So while I was off in Missouri eating BBQ and teaching public defenders how to improve their Voire Dire skills, Sick Ric Howard was dispensing his foul form of justice again.
Judge Howard--known to Indefensible readers as "Sick Ric"
Thanks to TalkLeft for this one:
Adam Bollenbach was 16 when he stole a six-pack of beer from an open garage. Apart from being young, he’s bipolar and suffers from ADHD. His crime merited an apology, repayment for the beer, and enough supervision to assure that he obtained treatment for his mental health problems. So why is this Florida teen serving a ten year sentence?
Months earlier, Adam had been charged as an adult for theft of a bag of potato chips from his school lunchroom. This charge was dropped, but according to the law, once charged as an adult, you cannot be charged as a juvenile.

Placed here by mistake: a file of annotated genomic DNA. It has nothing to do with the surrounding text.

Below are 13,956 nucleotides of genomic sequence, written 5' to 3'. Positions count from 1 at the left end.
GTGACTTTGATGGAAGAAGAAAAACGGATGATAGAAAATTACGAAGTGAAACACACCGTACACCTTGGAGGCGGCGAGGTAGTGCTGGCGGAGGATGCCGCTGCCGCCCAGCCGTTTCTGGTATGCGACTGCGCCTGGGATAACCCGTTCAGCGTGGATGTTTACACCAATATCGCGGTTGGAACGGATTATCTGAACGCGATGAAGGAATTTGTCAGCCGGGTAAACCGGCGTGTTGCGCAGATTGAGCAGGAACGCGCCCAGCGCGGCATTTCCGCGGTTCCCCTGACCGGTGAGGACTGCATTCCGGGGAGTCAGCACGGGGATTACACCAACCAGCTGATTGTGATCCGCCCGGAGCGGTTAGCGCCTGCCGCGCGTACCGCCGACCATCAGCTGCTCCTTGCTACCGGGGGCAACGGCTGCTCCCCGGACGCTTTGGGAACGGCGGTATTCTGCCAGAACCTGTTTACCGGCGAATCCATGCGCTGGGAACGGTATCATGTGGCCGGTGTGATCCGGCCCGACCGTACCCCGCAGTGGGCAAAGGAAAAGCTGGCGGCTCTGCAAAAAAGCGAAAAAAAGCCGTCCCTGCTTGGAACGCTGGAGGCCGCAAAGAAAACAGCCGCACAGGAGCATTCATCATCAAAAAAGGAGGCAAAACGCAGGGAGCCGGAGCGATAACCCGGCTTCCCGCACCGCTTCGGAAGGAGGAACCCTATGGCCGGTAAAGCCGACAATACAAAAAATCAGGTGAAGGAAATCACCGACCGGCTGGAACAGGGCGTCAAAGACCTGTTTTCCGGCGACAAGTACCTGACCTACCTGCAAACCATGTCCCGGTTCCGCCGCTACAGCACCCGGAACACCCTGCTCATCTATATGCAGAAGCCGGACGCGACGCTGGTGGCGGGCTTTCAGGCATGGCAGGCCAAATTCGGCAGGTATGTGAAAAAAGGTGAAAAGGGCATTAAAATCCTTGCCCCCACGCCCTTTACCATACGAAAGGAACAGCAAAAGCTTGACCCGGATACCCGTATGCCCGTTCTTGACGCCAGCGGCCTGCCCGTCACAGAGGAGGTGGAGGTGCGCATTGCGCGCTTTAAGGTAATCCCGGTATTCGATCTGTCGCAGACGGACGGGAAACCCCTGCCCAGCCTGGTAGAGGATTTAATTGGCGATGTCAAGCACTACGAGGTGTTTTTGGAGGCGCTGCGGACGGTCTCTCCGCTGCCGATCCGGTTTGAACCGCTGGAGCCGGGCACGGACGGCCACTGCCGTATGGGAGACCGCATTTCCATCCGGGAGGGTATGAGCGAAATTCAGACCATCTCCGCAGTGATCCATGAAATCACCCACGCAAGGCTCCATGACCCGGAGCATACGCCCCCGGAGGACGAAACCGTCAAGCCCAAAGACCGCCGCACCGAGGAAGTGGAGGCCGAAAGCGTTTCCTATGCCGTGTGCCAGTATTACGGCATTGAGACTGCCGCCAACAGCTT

Adam went before Circuit Judge Ric Howard who admitted that he was using Adam as a teaching tool in front of other juvenile offenders. The result was a sentence of 10 years in prison.
After a year and a half in prison, a request was sent to have Adam's case reviewed. It was denied, stating that a minimum of serving two years was required before review. Within months, Adam was stabbed in the neck with an ice pick by a fellow inmate.
A second request for clemency was sent in November 2003, requesting review of the case in fear that Adam would not make the two-year requirement. The case is now set for a Clemency Review meeting on Dec. 15 in Tallahassee.
If the Clemency Review committee gives Adam an "unfavorable" recommendation, he’ll have to wait three more years to renew his request. At that point, he will have served at least six years for stealing a six pack of beer when he was a juvenile. Ron Lundberg, who writes about Adam’s story today, asks the right question:
Just how much blood does the justice system demand for stealing a six-pack of beer?
Lundberg would like to see the Clemency Review committee flooded with letters in support of Adam. If you want to write, please send your letters to:
The National Alliance for Mental Illness (NAMI),
P.O. Box 641312,
Beverly Hills, FL
Your letters will be presented at the Dec. 15 Clemency Review meeting, where (though unlikely) justice could finally prevail and Adam Bollenback could be released.